J: You can’t ask for much more than that. I think the real aim of any musician or artist is to create a body of work that will be continued to be celebrated 20, 30 or 100 years down the track. To create something that is timeless and unbound by wavering trends. It’s very affirming to know that there are people out there in it for the long haul, committed to quality over quantity.
J: And on that topic, what’s on the immediate horizon for Jus-Ed music wise? What’s happening for you right now?
E: Well I’ve just released a 3XLP album entitled Transition which is a reflection on the transitional period of life I’ve just been in which involved relocating my family from Bridgeport, Connecticut to Berlin, Germany so I can further pursue this passion of mine. I’ve been blessed enough to have had a wonderful reception to it and in my eyes it’s the most cohesive body of work I’ve put together to date and something that I feel that works equally as well on the dance floor as it does in the headphones at home. Following that I’ve got a 2XLP compilation forthcoming entitled Jus-Nomaly 2, which is a collection of techno I’ve been working on recently. A lot more hard hitting than the regular Jus-Ed sound. I’m also working on the distribution modal for these records. Underground Quality members of the website can buy the record at a discounted rate. It’s my way of rewarding the fans that have been loyal to me. Outside of that the only other place you will be able to buy the record is physically from your local record store. I’ve been selecting all the record stores I want stocking my music, and am trying to work with them to continue to build up the Jus-Ed & Underground Quality brands, along with building their own brands and helping the whole music economy. There are enough hobbyists out there these days just pressing up records for fun and selling them for pittance. I’m out here doing this as a profession, as my livelihood, and these guys are just flooding and diluting the market and making it harder for people like me to do what I do. So you know me man I’m the maverick, I’m trying to take some control back and do it my way.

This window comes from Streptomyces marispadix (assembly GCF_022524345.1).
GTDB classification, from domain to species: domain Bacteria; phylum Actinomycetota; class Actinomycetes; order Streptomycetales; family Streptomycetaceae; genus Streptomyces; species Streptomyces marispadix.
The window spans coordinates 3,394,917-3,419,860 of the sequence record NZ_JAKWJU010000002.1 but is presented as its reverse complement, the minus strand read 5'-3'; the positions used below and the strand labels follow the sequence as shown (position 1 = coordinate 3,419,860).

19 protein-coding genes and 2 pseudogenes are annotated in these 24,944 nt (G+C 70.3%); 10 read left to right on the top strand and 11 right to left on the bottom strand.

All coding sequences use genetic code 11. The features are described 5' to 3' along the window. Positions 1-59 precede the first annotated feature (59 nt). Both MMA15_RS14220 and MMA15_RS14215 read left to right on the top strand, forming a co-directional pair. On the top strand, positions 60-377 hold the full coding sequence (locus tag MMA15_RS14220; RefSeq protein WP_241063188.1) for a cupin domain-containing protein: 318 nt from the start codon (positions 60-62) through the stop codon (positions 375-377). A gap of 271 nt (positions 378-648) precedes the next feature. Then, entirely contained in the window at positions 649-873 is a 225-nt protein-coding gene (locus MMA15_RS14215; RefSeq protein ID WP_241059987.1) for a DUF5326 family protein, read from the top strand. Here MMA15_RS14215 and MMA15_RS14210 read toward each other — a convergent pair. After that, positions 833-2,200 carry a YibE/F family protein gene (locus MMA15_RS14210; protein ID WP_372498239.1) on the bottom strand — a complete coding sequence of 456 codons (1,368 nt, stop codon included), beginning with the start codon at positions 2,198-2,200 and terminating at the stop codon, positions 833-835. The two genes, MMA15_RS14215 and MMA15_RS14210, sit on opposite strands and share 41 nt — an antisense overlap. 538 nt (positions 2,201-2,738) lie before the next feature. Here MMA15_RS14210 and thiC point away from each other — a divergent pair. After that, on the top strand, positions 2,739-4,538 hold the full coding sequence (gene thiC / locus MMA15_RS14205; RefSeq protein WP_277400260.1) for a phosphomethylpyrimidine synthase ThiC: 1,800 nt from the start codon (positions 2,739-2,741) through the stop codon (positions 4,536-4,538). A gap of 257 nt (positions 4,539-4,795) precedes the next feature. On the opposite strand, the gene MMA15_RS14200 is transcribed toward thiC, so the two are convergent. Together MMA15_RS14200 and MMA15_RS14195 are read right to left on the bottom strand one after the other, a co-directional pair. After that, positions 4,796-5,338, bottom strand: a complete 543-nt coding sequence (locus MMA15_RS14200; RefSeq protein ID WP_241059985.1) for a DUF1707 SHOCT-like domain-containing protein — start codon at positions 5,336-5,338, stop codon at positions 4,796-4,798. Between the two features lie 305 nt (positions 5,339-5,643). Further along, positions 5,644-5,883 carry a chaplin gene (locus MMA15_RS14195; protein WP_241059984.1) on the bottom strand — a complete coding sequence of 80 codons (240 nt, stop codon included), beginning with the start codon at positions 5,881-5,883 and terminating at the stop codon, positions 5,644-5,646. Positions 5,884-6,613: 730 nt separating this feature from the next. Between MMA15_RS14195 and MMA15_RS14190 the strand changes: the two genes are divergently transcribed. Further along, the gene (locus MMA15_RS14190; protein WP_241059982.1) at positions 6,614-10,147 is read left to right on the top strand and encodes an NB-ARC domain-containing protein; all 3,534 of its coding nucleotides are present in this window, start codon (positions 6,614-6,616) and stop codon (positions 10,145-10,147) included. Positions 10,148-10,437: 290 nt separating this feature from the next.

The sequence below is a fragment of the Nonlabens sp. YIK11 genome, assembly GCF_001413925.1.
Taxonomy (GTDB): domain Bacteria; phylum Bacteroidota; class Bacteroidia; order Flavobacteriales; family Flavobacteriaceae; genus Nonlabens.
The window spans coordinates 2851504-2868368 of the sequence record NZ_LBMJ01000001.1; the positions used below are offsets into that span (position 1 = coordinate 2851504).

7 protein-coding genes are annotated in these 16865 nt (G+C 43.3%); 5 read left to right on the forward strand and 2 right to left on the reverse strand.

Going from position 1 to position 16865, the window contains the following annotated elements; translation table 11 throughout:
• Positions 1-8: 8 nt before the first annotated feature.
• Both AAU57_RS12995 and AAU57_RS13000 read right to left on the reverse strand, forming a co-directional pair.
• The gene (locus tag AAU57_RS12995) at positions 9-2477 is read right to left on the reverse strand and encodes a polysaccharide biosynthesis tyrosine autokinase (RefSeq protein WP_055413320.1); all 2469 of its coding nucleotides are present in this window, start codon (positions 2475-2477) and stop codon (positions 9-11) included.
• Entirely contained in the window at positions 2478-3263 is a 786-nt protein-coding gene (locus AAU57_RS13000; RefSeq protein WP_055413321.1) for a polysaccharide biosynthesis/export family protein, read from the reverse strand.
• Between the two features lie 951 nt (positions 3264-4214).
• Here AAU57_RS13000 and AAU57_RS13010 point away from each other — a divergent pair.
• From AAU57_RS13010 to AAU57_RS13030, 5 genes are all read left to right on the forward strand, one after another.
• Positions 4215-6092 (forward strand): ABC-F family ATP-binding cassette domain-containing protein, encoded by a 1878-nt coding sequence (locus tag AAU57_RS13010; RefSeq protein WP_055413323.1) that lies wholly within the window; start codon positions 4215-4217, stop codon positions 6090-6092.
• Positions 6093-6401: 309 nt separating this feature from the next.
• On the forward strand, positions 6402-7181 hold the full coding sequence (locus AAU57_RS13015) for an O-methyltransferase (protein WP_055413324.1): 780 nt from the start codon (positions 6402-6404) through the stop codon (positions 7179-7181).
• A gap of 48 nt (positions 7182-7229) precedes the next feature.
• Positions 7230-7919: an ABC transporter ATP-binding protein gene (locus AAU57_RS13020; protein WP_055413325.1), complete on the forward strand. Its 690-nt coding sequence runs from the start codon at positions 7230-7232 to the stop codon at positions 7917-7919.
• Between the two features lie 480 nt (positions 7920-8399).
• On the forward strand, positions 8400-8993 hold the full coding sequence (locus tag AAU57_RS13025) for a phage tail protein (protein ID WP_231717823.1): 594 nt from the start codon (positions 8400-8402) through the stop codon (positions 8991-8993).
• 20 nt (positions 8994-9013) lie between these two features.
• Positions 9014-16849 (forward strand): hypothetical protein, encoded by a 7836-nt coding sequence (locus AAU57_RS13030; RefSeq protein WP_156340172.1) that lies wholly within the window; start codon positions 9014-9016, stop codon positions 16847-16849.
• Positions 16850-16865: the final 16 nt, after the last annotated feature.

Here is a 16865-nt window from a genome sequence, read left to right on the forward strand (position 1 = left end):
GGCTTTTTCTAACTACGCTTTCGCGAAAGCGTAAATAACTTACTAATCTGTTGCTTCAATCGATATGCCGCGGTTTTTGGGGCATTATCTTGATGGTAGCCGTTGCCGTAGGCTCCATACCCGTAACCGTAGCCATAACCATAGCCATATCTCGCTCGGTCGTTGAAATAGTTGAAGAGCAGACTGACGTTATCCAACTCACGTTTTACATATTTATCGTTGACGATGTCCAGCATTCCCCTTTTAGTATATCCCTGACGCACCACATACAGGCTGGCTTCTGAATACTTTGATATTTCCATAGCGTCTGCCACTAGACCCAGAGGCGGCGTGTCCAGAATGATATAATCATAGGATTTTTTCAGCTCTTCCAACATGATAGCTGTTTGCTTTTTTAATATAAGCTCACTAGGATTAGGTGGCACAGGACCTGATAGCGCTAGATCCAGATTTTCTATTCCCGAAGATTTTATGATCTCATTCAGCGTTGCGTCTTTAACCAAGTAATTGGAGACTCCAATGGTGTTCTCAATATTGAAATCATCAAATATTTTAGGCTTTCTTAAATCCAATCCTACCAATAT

J: And I think that’s the most important thing you can do in any walk of life – take control of the situation and forge your own path. That’s the only way to truly be individual. If you can retain your integrity as an artist, your work will always carry value and merit. Ed thanks for your time today and all the best with your present and future endeavors!
E: It was an absolute pleasure! See you on the dance floor!
Transition and Jus-Nomaly 2 are both available now in the UQ store HERE